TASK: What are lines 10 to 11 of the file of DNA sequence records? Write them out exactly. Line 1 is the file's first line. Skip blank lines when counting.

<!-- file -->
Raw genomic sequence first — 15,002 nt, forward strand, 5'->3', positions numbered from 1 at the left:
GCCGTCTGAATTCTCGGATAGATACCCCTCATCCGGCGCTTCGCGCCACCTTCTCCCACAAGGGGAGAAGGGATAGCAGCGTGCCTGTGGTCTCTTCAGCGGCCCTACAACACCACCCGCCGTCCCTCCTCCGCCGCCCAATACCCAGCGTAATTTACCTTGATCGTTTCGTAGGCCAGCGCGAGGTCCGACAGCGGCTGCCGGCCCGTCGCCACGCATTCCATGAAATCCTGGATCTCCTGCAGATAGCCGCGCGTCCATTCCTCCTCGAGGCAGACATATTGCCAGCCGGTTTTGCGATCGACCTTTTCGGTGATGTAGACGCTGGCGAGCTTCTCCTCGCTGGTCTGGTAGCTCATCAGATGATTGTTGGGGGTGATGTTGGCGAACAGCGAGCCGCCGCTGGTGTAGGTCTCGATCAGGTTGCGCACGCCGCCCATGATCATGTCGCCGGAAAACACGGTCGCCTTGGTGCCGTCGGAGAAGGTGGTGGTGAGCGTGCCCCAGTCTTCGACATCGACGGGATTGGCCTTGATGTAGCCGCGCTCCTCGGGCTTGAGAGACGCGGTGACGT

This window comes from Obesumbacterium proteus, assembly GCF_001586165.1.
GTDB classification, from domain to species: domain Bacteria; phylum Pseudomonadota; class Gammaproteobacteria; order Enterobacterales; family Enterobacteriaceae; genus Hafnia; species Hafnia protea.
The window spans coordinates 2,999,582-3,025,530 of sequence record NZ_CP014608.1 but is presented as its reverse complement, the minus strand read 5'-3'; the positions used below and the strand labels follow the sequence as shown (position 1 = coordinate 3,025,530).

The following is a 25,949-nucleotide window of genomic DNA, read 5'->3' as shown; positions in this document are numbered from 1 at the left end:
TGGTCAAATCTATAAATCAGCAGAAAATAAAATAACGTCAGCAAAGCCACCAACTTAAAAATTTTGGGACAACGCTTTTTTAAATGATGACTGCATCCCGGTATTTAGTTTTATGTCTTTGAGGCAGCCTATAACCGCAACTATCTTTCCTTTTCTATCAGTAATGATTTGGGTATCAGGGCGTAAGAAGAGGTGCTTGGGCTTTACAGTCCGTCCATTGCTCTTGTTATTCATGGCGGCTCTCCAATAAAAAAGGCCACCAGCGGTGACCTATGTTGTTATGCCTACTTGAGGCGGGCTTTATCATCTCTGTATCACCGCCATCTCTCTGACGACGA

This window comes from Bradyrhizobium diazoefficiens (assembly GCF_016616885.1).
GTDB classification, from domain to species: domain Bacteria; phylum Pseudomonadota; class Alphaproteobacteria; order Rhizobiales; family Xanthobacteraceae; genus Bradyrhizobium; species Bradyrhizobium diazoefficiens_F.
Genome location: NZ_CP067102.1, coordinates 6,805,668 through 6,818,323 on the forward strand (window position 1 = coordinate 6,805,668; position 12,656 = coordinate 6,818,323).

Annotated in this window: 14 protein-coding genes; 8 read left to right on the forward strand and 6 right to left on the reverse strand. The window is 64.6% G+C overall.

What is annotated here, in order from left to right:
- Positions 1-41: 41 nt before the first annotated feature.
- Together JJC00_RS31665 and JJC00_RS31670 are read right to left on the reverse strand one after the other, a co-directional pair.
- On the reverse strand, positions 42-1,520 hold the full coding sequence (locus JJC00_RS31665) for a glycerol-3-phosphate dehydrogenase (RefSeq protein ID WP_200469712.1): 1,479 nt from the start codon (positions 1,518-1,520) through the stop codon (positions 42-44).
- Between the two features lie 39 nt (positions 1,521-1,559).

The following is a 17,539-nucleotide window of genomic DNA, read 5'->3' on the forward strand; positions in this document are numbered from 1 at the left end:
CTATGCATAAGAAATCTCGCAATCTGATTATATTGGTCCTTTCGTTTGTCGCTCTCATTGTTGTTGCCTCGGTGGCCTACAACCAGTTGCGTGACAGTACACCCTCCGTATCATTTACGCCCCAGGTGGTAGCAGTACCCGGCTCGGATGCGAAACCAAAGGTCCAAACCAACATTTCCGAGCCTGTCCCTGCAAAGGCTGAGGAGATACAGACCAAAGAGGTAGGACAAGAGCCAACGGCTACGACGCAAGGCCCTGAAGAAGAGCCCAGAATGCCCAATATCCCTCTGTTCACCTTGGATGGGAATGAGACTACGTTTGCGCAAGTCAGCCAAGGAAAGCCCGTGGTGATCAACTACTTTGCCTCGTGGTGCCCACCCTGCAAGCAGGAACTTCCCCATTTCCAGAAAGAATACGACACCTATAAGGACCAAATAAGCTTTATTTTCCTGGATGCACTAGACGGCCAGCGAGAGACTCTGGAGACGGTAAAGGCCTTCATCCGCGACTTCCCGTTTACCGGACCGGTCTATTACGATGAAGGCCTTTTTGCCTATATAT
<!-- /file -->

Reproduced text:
Genome location: NZ_CP067102.1, coordinates 6,805,668 through 6,818,323 on the forward strand (window position 1 = coordinate 6,805,668; position 12,656 = coordinate 6,818,323).

Annotated in this window: 14 protein-coding genes; 8 read left to right on the forward strand and 6 right to left on the reverse strand. The window is 64.6% G+C overall.